The aim of all magic is to acquire human control over non‑human agencies. Magic takes three great forms ‑ astrology, alchemy and ritual. Ritual magic, that is, the repetition of special words and formulae, is incidental to one if not both the other forms as well as to many types of organised religion. Its most important medieval use, and that in which it shows most clearly the aim of all magic, lies in demonology, the study and knowledge of demons with a view to their control for human purposes. It is in the Roman period, especially in the first four or five centuries AD, that we become aware of the full importance of demonology, principally for use in exorcism, that is the casting out of demons; a series of literary sources from the New Testament onwards shows the importance for the Christian as well as for the Jew of exorcism as a means of healing the sick.


Magical books ascribed to Solomon were widespread; Origen in the third century refers to the exorcistic formulae contained in them, and now for the first time we hear of the Seal of Solomon, which cast out demons because it contained the Holy Name of God ‑ an idea which appears in two passages in the Book of Revelation. Amulets of this period invoke Solomon's aid against a variety of ills: as the magician who knew all the demons by their names, and what ailments were caused by which, he was the obvious person to call on.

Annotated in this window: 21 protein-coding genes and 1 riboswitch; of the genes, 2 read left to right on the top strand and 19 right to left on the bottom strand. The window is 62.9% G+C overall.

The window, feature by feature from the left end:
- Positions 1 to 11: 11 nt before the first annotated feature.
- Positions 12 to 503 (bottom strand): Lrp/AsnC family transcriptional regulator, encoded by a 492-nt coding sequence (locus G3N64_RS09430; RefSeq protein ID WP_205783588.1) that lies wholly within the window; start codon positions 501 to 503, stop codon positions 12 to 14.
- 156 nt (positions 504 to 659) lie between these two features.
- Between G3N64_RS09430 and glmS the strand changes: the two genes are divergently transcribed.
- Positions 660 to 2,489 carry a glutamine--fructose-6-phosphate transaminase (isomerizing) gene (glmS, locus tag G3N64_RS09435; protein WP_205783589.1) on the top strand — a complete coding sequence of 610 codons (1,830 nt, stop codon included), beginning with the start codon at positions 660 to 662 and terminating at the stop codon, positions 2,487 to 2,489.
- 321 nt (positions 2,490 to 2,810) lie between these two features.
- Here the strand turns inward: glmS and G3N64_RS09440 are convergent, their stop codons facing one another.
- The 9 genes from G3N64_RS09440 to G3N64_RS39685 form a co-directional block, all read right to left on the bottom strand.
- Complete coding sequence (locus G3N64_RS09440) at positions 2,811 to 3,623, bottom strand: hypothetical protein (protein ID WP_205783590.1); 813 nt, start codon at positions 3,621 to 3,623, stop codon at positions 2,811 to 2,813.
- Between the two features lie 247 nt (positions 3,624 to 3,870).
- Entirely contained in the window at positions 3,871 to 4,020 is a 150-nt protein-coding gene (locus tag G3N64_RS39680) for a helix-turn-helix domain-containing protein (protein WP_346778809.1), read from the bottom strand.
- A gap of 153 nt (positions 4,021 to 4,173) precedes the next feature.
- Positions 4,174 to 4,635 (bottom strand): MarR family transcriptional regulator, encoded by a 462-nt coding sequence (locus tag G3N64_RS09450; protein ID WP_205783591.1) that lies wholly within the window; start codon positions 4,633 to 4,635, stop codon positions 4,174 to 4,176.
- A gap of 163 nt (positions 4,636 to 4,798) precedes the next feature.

It is in the Testament of Solomon that the King's power and position appear most clearly; and the Testament, a Jewish work probably of the, fourth century AD, was to colour all European magical rituals for twelve hundred years. The Testament is hung on the thread of an autobiographical story of Solomon's life and reign, with stress on the building of the Temple. It is actually little more than a hand‑list of demons, giving their names, the mischief they cause, and how they are to be exorcised. The demonology is far more developed than any other feature of the work, and shows signs of various foreign influences, notably Egyptian and KING SOLOMON IN THE MIDDLE AGES Iranian, acting on its Jewish foundation. There are Christian influences, too; indeed, its importance partly lies in showing how close to each other Christianity and demonology were.


But the Testament has a wider importance. The first stage of demonology ‑ paramount in the Testament ‑ was a matter of exorcism and medicine. The next, which parts of the work foreshadow, was a change to demonology as a means of obtaining special benefits. To this end there was produced the series of manuals of demonology, which goes on into the sixteenth century, if not later. The most famous of these are the two Keys of Solomon; nearly all are attributed to him as a matter of course. It is here, perhaps, that it becomes most clear how great a figure Solomon the Magician was in the Middle Ages, and apart from the Manuals he reappears constantly in medieval literature. Most of the legends in the vast Solomon‑Magician corpus probably date from this time, and in any estimate of the mental atmosphere of the later Middle Ages he is a figure to reckon with. It was only with a further change in the character of demonology, and the rise of the new type of magician embodied in Faust, that Solomon lost ground.